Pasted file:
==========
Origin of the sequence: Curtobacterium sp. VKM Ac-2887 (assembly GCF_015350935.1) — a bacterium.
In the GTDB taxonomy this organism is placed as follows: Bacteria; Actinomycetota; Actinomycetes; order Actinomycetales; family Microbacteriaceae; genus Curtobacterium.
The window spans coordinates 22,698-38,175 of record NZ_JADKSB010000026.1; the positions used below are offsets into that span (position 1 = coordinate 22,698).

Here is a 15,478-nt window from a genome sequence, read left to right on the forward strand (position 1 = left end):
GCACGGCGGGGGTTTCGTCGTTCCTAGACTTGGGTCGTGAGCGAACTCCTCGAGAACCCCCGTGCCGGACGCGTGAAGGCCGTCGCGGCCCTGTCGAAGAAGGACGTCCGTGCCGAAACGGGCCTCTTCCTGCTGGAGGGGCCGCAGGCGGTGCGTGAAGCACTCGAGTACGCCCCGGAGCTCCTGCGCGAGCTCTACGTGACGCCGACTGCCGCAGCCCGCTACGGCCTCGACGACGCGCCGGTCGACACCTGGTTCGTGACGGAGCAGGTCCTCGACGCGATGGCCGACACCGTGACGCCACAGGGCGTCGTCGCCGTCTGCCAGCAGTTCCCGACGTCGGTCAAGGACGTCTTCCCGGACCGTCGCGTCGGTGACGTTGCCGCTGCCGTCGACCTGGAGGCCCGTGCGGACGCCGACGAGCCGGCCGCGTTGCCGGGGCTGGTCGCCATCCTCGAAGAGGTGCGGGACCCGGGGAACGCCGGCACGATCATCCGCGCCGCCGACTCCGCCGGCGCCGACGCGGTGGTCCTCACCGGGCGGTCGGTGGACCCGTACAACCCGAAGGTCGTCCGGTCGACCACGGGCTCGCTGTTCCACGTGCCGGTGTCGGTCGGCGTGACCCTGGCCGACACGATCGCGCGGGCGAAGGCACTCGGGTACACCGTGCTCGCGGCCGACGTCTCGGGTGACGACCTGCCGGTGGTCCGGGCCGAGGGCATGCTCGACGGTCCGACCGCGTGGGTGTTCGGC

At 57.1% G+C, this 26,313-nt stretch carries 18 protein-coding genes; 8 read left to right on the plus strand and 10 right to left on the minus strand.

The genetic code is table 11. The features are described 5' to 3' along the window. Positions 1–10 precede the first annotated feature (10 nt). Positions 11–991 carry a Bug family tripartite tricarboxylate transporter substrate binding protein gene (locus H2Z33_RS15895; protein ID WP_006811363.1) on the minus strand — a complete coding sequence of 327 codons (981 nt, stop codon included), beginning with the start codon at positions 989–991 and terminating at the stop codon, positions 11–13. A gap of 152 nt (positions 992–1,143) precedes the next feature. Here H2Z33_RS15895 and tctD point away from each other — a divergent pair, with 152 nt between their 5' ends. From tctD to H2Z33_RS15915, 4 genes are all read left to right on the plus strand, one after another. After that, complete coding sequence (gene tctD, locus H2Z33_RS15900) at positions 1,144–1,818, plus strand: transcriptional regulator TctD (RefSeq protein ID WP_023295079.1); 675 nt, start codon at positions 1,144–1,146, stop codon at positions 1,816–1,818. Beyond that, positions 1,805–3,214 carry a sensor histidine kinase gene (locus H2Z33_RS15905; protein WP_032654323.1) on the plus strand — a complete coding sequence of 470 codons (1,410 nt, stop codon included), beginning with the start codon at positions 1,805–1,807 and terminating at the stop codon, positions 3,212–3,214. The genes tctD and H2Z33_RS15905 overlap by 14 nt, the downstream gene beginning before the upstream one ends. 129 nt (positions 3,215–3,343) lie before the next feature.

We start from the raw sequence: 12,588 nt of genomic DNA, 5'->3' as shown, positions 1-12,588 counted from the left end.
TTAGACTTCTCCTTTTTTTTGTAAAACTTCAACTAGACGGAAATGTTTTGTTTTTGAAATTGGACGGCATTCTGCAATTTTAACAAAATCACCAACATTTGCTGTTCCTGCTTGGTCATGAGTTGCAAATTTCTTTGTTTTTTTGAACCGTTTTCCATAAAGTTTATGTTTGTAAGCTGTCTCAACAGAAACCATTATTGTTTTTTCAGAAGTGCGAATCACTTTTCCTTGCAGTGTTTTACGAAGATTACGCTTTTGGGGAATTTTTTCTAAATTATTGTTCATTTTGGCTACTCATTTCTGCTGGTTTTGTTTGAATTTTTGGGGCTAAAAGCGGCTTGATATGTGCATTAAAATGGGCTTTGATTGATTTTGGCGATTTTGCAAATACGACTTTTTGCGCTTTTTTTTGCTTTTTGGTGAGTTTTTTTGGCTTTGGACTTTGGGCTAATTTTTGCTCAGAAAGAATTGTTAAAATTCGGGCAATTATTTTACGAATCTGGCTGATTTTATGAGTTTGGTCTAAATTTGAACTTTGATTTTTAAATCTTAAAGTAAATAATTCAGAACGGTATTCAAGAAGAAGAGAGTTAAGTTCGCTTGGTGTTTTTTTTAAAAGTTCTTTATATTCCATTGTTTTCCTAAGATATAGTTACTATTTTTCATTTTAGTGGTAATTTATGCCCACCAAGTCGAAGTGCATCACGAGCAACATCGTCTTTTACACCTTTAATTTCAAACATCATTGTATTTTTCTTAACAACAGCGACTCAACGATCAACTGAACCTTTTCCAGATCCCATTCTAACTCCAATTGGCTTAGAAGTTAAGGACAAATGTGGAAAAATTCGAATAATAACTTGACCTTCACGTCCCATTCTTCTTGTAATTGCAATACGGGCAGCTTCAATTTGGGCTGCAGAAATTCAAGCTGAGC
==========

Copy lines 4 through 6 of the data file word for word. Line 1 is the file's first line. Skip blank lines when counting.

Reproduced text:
Here is a 15,478-nt window from a genome sequence, read left to right on the forward strand (position 1 = left end):
GCACGGCGGGGGTTTCGTCGTTCCTAGACTTGGGTCGTGAGCGAACTCCTCGAGAACCCCCGTGCCGGACGCGTGAAGGCCGTCGCGGCCCTGTCGAAGAAGGACGTCCGTGCCGAAACGGGCCTCTTCCTGCTGGAGGGGCCGCAGGCGGTGCGTGAAGCACTCGAGTACGCCCCGGAGCTCCTGCGCGAGCTCTACGTGACGCCGACTGCCGCAGCCCGCTACGGCCTCGACGACGCGCCGGTCGACACCTGGTTCGTGACGGAGCAGGTCCTCGACGCGATGGCCGACACCGTGACGCCACAGGGCGTCGTCGCCGTCTGCCAGCAGTTCCCGACGTCGGTCAAGGACGTCTTCCCGGACCGTCGCGTCGGTGACGTTGCCGCTGCCGTCGACCTGGAGGCCCGTGCGGACGCCGACGAGCCGGCCGCGTTGCCGGGGCTGGTCGCCATCCTCGAAGAGGTGCGGGACCCGGGGAACGCCGGCACGATCATCCGCGCCGCCGACTCCGCCGGCGCCGACGCGGTGGTCCTCACCGGGCGGTCGGTGGACCCGTACAACCCGAAGGTCGTCCGGTCGACCACGGGCTCGCTGTTCCACGTGCCGGTGTCGGTCGGCGTGACCCTGGCCGACACGATCGCGCGGGCGAAGGCACTCGGGTACACCGTGCTCGCGGCCGACGTCTCGGGTGACGACCTGCCGGTGGTCCGGGCCGAGGGCATGCTCGACGGTCCGACCGCGTGGGTGTTCGGC

At 57.1% G+C, this 26,313-nt stretch carries 18 protein-coding genes; 8 read left to right on the plus strand and 10 right to left on the minus strand.